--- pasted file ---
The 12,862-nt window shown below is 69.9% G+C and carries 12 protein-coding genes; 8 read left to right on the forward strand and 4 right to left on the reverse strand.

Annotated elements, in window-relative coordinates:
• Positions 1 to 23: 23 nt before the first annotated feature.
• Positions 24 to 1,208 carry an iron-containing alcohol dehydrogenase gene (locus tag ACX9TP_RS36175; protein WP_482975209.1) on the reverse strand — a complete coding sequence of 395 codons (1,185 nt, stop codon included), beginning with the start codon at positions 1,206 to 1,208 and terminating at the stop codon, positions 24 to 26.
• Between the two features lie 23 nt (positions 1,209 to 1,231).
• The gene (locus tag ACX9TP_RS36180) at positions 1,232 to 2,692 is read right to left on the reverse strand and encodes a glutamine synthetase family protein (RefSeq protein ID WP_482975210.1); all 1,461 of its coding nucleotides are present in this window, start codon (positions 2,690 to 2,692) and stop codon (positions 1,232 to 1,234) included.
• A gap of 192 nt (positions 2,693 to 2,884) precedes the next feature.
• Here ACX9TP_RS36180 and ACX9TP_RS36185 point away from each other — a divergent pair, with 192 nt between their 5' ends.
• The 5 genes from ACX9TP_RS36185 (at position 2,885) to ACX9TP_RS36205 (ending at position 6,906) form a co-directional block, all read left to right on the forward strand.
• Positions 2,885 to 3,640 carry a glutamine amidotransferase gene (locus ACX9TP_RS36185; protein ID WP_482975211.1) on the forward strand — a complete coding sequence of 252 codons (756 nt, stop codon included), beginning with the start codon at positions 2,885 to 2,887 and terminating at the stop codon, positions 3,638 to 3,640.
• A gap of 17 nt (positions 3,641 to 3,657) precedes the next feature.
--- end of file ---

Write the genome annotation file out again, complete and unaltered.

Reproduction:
The 12,862-nt window shown below is 69.9% G+C and carries 12 protein-coding genes; 8 read left to right on the forward strand and 4 right to left on the reverse strand.

Annotated elements, in window-relative coordinates:
• Positions 1 to 23: 23 nt before the first annotated feature.
• Positions 24 to 1,208 carry an iron-containing alcohol dehydrogenase gene (locus tag ACX9TP_RS36175; protein WP_482975209.1) on the reverse strand — a complete coding sequence of 395 codons (1,185 nt, stop codon included), beginning with the start codon at positions 1,206 to 1,208 and terminating at the stop codon, positions 24 to 26.
• Between the two features lie 23 nt (positions 1,209 to 1,231).
• The gene (locus tag ACX9TP_RS36180) at positions 1,232 to 2,692 is read right to left on the reverse strand and encodes a glutamine synthetase family protein (RefSeq protein ID WP_482975210.1); all 1,461 of its coding nucleotides are present in this window, start codon (positions 2,690 to 2,692) and stop codon (positions 1,232 to 1,234) included.
• A gap of 192 nt (positions 2,693 to 2,884) precedes the next feature.
• Here ACX9TP_RS36180 and ACX9TP_RS36185 point away from each other — a divergent pair, with 192 nt between their 5' ends.
• The 5 genes from ACX9TP_RS36185 (at position 2,885) to ACX9TP_RS36205 (ending at position 6,906) form a co-directional block, all read left to right on the forward strand.
• Positions 2,885 to 3,640 carry a glutamine amidotransferase gene (locus ACX9TP_RS36185; protein ID WP_482975211.1) on the forward strand — a complete coding sequence of 252 codons (756 nt, stop codon included), beginning with the start codon at positions 2,885 to 2,887 and terminating at the stop codon, positions 3,638 to 3,640.
• A gap of 17 nt (positions 3,641 to 3,657) precedes the next feature.